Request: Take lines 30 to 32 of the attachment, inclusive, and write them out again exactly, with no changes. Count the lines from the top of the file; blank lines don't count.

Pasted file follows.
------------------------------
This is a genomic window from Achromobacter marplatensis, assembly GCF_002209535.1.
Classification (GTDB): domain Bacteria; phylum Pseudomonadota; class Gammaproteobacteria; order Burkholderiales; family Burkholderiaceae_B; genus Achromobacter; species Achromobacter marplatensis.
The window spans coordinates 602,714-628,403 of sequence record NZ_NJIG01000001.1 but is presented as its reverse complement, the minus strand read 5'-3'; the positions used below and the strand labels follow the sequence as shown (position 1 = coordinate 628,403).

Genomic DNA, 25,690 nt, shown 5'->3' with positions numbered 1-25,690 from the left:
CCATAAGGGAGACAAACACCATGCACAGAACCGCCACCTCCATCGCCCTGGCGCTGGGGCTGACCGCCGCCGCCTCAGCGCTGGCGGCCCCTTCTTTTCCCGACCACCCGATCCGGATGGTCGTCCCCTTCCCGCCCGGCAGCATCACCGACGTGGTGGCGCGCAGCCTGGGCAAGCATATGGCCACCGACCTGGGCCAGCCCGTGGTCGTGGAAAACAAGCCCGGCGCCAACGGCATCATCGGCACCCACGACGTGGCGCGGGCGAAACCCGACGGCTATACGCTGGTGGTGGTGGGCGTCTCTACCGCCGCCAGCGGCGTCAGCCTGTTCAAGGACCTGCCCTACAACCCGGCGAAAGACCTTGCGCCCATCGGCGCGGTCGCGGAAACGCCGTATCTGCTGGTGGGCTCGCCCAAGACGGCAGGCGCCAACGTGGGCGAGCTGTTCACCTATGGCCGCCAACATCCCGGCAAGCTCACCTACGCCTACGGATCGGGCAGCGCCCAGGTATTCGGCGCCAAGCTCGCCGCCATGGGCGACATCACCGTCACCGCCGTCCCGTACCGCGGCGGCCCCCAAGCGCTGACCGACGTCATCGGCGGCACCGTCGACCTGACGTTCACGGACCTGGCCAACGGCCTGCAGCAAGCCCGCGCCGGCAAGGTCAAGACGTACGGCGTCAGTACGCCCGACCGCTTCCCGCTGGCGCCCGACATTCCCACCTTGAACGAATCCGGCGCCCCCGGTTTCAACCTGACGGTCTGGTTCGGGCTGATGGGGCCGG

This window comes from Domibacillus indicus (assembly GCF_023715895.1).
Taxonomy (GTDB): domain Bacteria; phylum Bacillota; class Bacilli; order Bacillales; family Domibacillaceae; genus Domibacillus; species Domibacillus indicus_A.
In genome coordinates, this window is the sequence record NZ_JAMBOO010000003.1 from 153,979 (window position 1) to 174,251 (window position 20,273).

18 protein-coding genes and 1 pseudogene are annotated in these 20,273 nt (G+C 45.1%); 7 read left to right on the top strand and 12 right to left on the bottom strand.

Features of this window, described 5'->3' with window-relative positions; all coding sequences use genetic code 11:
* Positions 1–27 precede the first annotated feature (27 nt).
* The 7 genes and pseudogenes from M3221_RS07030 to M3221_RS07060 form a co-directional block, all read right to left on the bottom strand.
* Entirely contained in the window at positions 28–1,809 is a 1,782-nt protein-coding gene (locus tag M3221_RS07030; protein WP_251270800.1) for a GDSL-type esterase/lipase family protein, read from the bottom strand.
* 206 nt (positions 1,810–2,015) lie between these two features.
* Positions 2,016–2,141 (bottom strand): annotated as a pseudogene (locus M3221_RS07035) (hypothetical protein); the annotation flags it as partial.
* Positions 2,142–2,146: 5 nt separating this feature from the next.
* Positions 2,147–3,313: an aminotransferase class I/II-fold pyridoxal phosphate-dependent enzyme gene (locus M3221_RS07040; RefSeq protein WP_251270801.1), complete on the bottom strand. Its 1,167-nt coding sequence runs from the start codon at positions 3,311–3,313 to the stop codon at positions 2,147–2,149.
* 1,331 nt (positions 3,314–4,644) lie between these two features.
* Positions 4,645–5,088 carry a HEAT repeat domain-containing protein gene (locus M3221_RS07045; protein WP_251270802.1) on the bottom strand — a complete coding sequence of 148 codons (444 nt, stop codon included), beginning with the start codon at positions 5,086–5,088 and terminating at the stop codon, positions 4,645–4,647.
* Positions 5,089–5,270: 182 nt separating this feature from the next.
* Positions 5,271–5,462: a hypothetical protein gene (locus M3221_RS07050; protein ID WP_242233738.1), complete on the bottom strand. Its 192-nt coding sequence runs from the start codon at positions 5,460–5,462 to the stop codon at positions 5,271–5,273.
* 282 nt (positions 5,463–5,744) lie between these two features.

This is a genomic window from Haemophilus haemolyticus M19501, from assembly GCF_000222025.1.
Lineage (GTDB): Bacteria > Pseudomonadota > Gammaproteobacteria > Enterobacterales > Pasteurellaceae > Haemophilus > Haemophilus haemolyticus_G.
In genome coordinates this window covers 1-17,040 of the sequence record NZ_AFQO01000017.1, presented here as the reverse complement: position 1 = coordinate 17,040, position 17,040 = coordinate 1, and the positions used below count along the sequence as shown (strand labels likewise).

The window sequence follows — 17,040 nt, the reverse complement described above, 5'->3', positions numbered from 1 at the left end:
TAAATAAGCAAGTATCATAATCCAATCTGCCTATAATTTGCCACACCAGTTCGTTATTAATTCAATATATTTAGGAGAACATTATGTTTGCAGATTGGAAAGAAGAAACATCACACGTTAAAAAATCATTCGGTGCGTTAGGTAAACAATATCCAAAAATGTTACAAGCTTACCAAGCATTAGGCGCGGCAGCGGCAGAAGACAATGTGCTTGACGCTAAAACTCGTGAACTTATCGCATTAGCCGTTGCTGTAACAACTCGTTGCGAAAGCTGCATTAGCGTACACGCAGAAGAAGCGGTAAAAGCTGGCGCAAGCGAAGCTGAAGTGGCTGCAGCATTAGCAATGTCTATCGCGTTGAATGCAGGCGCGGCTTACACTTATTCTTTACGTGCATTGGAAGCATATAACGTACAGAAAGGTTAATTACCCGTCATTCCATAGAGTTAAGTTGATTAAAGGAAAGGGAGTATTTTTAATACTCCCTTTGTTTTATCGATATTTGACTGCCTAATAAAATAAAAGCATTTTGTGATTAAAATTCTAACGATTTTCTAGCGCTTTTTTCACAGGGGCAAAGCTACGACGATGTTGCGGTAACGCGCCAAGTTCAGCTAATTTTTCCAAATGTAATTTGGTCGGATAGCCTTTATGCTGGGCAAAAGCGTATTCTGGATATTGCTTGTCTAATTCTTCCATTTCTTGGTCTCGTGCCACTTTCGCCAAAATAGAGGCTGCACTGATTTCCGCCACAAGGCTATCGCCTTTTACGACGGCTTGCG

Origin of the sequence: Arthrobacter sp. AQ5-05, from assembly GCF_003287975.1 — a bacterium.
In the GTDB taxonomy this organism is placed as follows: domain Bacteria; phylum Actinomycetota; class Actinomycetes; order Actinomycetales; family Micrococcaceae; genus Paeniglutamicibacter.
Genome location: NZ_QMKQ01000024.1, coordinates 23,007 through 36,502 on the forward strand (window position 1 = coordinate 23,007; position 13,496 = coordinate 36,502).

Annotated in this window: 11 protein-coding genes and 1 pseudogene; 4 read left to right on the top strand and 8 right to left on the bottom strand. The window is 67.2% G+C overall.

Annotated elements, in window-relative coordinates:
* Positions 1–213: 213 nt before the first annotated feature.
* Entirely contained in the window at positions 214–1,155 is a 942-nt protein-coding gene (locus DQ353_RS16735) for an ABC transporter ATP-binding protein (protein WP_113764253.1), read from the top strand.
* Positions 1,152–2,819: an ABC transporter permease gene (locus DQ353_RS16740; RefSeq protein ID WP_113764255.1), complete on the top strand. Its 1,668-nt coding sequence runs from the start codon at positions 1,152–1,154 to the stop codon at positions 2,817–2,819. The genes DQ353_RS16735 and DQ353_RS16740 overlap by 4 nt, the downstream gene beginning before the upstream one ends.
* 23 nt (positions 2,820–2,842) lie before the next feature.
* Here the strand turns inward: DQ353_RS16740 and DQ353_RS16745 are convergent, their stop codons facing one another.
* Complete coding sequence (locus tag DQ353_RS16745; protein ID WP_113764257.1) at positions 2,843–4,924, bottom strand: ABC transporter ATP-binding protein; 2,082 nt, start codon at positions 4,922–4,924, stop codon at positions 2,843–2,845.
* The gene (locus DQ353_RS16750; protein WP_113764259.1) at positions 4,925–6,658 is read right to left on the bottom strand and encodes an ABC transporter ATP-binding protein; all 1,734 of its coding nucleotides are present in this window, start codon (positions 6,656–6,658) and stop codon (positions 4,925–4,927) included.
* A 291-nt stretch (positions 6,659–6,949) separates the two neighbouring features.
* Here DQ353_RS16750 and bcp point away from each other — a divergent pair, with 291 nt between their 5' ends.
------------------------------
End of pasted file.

Genome location: NZ_QMKQ01000024.1, coordinates 23,007 through 36,502 on the forward strand (window position 1 = coordinate 23,007; position 13,496 = coordinate 36,502).

Annotated in this window: 11 protein-coding genes and 1 pseudogene; 4 read left to right on the top strand and 8 right to left on the bottom strand. The window is 67.2% G+C overall.

Annotated elements, in window-relative coordinates: